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Mideast Lebanon Hariri TribunalA top official at the international tribunal on the 2005 assassination of former Lebanese Prime Minister Rafik Hariri said Friday that the court is determined to bring justice in the case, despite fears that prosecutions could spark violence.

Many in Lebanon worry that if the tribunal accuses the Shiite group Hezbollah of being connected to the 2005 assassination of Hariri, it could lead to bloodshed between Lebanon’s Shiite and Sunni communities.

Last May, Germany’s Der Spiegel magazine said the court had evidence that members of Hezbollah were behind the assassination. Hezbollah leader Sheik Hassan Nasrallah denied the accusation, and said any attempt to implicate his group in the killing will be considered a politically motivated “Israeli accusation.”

Last month, the court summoned a dozen Hezbollah members and close supporters for questioning, though Nasrallah said they were only considered witnesses, not suspects.

The acting chief administrator for the Netherlands-based tribunal, Herman von Hebel, acknowledged there may be situations when justice could trigger instability. But he told The Associated Press on Friday he’s convinced that “in the long run stability cannot be guaranteed without justice.”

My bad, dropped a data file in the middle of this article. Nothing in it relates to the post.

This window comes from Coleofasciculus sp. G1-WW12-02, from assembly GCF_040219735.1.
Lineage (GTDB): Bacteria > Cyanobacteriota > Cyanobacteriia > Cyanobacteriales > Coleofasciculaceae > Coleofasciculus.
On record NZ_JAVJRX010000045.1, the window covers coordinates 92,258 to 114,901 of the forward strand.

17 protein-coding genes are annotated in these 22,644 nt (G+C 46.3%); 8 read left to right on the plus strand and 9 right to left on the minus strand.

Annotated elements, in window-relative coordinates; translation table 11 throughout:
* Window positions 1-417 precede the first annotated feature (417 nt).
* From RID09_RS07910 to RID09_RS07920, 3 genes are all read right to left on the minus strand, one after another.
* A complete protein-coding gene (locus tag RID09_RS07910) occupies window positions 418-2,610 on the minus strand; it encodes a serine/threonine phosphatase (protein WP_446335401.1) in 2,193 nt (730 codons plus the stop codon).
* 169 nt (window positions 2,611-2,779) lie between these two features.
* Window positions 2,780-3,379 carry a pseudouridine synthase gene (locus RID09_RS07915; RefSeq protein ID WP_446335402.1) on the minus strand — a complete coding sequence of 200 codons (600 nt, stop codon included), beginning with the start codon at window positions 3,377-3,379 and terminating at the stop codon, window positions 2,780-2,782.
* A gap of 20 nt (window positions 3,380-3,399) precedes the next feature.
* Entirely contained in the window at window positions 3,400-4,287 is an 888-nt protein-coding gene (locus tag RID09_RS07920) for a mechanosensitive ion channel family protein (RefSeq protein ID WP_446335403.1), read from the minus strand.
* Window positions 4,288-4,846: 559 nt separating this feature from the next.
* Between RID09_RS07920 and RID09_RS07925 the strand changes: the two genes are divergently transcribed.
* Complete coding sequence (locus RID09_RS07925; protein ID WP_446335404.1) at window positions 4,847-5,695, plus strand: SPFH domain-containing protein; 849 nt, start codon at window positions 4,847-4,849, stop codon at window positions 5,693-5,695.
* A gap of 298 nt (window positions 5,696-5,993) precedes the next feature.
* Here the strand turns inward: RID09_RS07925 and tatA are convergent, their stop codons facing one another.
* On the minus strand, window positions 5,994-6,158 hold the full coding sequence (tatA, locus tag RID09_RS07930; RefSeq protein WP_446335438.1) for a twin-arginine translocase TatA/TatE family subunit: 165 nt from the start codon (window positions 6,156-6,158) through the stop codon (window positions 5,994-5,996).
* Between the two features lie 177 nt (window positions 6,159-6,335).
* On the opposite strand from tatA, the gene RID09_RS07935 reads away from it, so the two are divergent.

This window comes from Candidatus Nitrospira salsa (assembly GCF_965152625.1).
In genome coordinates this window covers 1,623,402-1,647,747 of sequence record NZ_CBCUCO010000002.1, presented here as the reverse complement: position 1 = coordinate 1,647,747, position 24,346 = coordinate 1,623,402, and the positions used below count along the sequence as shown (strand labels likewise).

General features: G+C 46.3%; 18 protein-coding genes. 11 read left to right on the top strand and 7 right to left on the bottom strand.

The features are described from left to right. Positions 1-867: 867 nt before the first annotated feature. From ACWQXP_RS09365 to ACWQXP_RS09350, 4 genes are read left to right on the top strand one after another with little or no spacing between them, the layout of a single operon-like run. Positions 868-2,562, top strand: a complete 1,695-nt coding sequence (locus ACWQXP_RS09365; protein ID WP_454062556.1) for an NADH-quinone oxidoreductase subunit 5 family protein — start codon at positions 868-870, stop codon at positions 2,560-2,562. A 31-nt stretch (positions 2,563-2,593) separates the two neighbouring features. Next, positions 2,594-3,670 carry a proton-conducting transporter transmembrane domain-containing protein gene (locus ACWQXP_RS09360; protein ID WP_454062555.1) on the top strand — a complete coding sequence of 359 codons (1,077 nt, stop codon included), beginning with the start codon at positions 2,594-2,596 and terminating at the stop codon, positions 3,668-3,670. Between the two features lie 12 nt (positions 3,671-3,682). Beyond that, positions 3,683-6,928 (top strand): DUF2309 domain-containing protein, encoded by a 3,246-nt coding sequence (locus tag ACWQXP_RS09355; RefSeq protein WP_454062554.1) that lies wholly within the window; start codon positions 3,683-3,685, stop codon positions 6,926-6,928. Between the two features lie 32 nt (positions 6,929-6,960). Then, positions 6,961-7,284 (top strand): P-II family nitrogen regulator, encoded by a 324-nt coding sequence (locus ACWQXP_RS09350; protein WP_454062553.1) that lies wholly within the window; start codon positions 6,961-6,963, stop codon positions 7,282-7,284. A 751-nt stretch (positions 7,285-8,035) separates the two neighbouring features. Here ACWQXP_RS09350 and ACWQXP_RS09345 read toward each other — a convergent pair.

Von Hebel, who is on a one-week visit to Lebanon, declined to answer questions regarding the investigation, deferring to prosecutors.

It is not known when the indictment will be ready or who will be charged. The prosecutor’s office has refused to comment on the progress of the investigation.

The Feb. 14, 2005 suicide truck bombing killed Hariri and 22 others. Many Lebanese accuse neighboring Syria of being behind the assassination. Damascus denies the claims.

Hariri’s death led to a sharp division among Lebanese, but also prompted the withdrawal of Syrian troops from Lebanon and the end of Damascus’ 29-year domination of the country. That opened the door to a still unresolved struggle for power in Beirut between Syrian-backed Lebanese, led by Hezbollah, and pro-Western factions led by Prime Minister Saad Hariri, Rafik Hariri’s son.

The late Hariri was a prominent Sunni politician with close links to Saudi Arabia.

Von Hebel, who previously served as the tribunal’s deputy chief administrator, took over after David Tolbert stepped down earlier this year to lead a New York human rights group.

During his visit to Lebanon, Von Hebel met with top officials, including the country’s president, and said he was impressed by the Lebanese authorities’ “strong commitment to the mandate of the tribunal to find (the) truth” behind Hariri’s assassination.

The tribunal was set up by the U.N. Security Council in 2007 and comprises seven foreign and four Lebanese judges. It is based in the Netherlands to ensure the safety of the staff and an impartial trial.

It will use Lebanese law, but unlike Lebanese courts cannot impose the death penalty. Unusually for an international tribunal, it can hold trials in absentia.

“We have a complicated mandate, it is a challenging mandate and we are confident that we are able to achieve that mandate,” he said. AP

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